The bridge module has tools for connecting different outputs which allows you to trace particles from one snapshot of the simulation to another. Normally, matching up particle IDs between different snapshots can be a pain, but bridge does all of this for you transparently. All that is needed is to initialize a Bridge object that links two snapshots together. Once connected, a bridge object called on a specific subset of particles in one snapshot will trace these particles back (or forward) to the second snapshot.
Load the data:
>>> f1 = pynbody.load(high_redshift_file) >>> f2 = pynbody.load(low_redshift_file)
Load the halo catalogue:
>>> h_high_z = f1.halos()
Create the bridge object:
>>> b = pynbody.bridge.OrderBridge(f1, f2) # Or a different class, see "Which class to use" below
b is now an OrderBridge object that links the two outputs f1 and f2 together. Passing a SubSnap from one of the two linked snapshots to b will return a SubSnap with the same particles in the other snapshot. So, if we want to see where all the particles that were in halo 1 in the high-redshift snapshot (f1) end up at low redshift (f2), we can simply do:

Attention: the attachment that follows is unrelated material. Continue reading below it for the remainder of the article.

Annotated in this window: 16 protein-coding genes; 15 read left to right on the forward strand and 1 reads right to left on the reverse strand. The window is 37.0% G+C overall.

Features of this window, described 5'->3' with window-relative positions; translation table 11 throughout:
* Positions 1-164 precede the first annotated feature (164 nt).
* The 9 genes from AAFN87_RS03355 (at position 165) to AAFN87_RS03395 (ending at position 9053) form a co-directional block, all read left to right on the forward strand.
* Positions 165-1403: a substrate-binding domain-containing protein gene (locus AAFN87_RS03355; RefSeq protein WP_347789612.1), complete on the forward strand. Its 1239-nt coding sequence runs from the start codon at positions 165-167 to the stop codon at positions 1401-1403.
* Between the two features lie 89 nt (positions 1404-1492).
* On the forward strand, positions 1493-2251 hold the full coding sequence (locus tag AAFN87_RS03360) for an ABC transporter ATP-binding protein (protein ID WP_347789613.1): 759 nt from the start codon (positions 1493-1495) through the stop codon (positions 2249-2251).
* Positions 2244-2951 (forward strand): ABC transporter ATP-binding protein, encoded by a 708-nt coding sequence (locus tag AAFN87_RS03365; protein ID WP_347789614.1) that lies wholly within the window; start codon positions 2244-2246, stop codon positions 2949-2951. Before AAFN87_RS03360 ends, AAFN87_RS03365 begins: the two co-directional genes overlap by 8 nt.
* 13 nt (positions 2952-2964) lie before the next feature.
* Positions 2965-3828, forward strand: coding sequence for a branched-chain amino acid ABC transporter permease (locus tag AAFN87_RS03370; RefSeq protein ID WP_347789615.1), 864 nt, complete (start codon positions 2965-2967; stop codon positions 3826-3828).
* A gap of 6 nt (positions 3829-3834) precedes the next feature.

>>> h1_at_low_z = b(h)
h1_at_low_z now contains the particles which were in h in the high redshift output
You may wish to work out how a halo catalogue maps onto a halo catalogue for a different output. For this purpose a simple function, match_catalog, is provided. Extending the example above, this would be called as follows:
>>> cat = b.match_catalog()
cat is now a numpy index array such that f1.halos()[i] is (probably!) the major progenitor for f2.halos()[cat[i]].
For files where the particle ordering is static, so that the particle with index i in the first snapshot also has index i in the second snapshot, use the Bridge class.
For files which can spawn new particles, and therefore have a monotonically increasing particle ordering array (e.g. “iord” in gasoline), use the OrderBridge class.
Snapshot formats where the particle ordering can change are not currently supported.